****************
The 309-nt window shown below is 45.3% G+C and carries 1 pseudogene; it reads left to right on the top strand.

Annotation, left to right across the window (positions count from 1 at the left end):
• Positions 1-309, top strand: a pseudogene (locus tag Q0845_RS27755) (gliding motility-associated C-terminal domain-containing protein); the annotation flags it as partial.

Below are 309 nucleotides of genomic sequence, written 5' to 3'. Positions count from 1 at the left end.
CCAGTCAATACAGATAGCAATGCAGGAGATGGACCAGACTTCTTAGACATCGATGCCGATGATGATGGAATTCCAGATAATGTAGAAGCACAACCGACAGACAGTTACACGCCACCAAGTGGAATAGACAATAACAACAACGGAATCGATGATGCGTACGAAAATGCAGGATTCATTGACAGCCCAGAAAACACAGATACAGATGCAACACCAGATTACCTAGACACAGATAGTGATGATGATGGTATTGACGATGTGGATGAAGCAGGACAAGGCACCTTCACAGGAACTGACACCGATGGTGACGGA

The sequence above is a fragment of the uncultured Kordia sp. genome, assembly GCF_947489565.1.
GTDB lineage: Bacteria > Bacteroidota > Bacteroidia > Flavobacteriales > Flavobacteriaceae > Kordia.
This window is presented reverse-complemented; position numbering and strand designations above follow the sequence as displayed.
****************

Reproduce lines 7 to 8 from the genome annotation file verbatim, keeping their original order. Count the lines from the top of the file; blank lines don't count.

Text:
GTDB lineage: Bacteria > Bacteroidota > Bacteroidia > Flavobacteriales > Flavobacteriaceae > Kordia.
This window is presented reverse-complemented; position numbering and strand designations above follow the sequence as displayed.